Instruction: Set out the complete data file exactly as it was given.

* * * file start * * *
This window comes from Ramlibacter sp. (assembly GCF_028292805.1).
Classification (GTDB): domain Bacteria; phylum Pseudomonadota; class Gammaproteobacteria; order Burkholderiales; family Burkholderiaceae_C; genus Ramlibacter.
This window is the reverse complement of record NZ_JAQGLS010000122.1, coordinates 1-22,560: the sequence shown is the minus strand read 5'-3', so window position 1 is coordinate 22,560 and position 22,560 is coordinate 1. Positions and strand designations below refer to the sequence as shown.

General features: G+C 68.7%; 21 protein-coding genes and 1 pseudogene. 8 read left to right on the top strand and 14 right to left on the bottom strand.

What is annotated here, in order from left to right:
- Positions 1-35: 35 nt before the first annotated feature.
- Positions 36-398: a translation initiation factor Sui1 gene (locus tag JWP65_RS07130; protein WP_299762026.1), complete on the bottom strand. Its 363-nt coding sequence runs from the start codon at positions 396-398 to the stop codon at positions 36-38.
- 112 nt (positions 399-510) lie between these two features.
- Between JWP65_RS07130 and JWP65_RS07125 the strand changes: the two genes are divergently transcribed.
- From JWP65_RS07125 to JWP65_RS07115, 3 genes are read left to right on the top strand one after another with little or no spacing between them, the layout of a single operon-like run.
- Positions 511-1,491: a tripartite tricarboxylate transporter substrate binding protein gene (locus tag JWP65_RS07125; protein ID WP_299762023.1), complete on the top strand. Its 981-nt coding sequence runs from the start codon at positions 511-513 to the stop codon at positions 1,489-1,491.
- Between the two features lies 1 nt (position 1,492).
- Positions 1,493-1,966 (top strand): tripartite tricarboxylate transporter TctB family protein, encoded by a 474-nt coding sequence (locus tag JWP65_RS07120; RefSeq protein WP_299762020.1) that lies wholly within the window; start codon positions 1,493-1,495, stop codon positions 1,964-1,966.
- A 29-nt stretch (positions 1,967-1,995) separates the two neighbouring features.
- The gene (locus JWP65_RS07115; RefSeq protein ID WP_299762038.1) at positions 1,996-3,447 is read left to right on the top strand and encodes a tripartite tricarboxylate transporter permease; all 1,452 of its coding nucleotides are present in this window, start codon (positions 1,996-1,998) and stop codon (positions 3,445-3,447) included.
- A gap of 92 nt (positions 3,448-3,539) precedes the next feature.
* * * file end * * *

This window comes from Ramlibacter sp. (assembly GCF_028292805.1).
Classification (GTDB): domain Bacteria; phylum Pseudomonadota; class Gammaproteobacteria; order Burkholderiales; family Burkholderiaceae_C; genus Ramlibacter.
This window is the reverse complement of record NZ_JAQGLS010000122.1, coordinates 1-22,560: the sequence shown is the minus strand read 5'-3', so window position 1 is coordinate 22,560 and position 22,560 is coordinate 1. Positions and strand designations below refer to the sequence as shown.

General features: G+C 68.7%; 21 protein-coding genes and 1 pseudogene. 8 read left to right on the top strand and 14 right to left on the bottom strand.

What is annotated here, in order from left to right:
- Positions 1-35: 35 nt before the first annotated feature.
- Positions 36-398: a translation initiation factor Sui1 gene (locus tag JWP65_RS07130; protein WP_299762026.1), complete on the bottom strand. Its 363-nt coding sequence runs from the start codon at positions 396-398 to the stop codon at positions 36-38.
- 112 nt (positions 399-510) lie between these two features.
- Between JWP65_RS07130 and JWP65_RS07125 the strand changes: the two genes are divergently transcribed.
- From JWP65_RS07125 to JWP65_RS07115, 3 genes are read left to right on the top strand one after another with little or no spacing between them, the layout of a single operon-like run.
- Positions 511-1,491: a tripartite tricarboxylate transporter substrate binding protein gene (locus tag JWP65_RS07125; protein ID WP_299762023.1), complete on the top strand. Its 981-nt coding sequence runs from the start codon at positions 511-513 to the stop codon at positions 1,489-1,491.
- Between the two features lies 1 nt (position 1,492).
- Positions 1,493-1,966 (top strand): tripartite tricarboxylate transporter TctB family protein, encoded by a 474-nt coding sequence (locus tag JWP65_RS07120; RefSeq protein WP_299762020.1) that lies wholly within the window; start codon positions 1,493-1,495, stop codon positions 1,964-1,966.
- A 29-nt stretch (positions 1,967-1,995) separates the two neighbouring features.
- The gene (locus JWP65_RS07115; RefSeq protein ID WP_299762038.1) at positions 1,996-3,447 is read left to right on the top strand and encodes a tripartite tricarboxylate transporter permease; all 1,452 of its coding nucleotides are present in this window, start codon (positions 1,996-1,998) and stop codon (positions 3,445-3,447) included.
- A gap of 92 nt (positions 3,448-3,539) precedes the next feature.